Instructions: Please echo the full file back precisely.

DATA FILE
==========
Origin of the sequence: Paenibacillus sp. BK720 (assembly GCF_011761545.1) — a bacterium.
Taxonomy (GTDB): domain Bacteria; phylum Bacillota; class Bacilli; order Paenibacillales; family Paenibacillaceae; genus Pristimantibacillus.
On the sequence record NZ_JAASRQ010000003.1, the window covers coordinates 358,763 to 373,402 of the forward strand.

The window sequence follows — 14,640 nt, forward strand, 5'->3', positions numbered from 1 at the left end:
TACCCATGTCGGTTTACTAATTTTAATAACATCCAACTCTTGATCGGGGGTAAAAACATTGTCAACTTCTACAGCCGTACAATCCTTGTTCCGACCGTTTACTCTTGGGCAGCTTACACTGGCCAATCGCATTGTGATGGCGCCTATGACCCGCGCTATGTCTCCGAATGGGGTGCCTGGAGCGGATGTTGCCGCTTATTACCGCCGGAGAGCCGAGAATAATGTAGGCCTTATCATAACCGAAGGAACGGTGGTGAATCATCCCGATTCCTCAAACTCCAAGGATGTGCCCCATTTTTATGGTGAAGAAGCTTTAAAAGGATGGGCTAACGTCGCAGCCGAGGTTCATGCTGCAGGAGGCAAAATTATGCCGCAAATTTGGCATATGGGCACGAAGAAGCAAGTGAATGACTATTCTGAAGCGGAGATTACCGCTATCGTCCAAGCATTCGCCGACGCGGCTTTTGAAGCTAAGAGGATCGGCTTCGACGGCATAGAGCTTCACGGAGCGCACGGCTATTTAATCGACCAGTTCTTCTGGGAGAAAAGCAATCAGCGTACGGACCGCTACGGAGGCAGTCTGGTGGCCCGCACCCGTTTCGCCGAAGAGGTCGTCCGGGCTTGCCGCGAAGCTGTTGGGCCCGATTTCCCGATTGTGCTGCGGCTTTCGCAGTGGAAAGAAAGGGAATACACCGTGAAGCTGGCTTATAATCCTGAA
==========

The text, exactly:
Origin of the sequence: Paenibacillus sp. BK720 (assembly GCF_011761545.1) — a bacterium.
Taxonomy (GTDB): domain Bacteria; phylum Bacillota; class Bacilli; order Paenibacillales; family Paenibacillaceae; genus Pristimantibacillus.
On the sequence record NZ_JAASRQ010000003.1, the window covers coordinates 358,763 to 373,402 of the forward strand.

The window sequence follows — 14,640 nt, forward strand, 5'->3', positions numbered from 1 at the left end:
TACCCATGTCGGTTTACTAATTTTAATAACATCCAACTCTTGATCGGGGGTAAAAACATTGTCAACTTCTACAGCCGTACAATCCTTGTTCCGACCGTTTACTCTTGGGCAGCTTACACTGGCCAATCGCATTGTGATGGCGCCTATGACCCGCGCTATGTCTCCGAATGGGGTGCCTGGAGCGGATGTTGCCGCTTATTACCGCCGGAGAGCCGAGAATAATGTAGGCCTTATCATAACCGAAGGAACGGTGGTGAATCATCCCGATTCCTCAAACTCCAAGGATGTGCCCCATTTTTATGGTGAAGAAGCTTTAAAAGGATGGGCTAACGTCGCAGCCGAGGTTCATGCTGCAGGAGGCAAAATTATGCCGCAAATTTGGCATATGGGCACGAAGAAGCAAGTGAATGACTATTCTGAAGCGGAGATTACCGCTATCGTCCAAGCATTCGCCGACGCGGCTTTTGAAGCTAAGAGGATCGGCTTCGACGGCATAGAGCTTCACGGAGCGCACGGCTATTTAATCGACCAGTTCTTCTGGGAGAAAAGCAATCAGCGTACGGACCGCTACGGAGGCAGTCTGGTGGCCCGCACCCGTTTCGCCGAAGAGGTCGTCCGGGCTTGCCGCGAAGCTGTTGGGCCCGATTTCCCGATTGTGCTGCGGCTTTCGCAGTGGAAAGAAAGGGAATACACCGTGAAGCTGGCTTATAATCCTGAA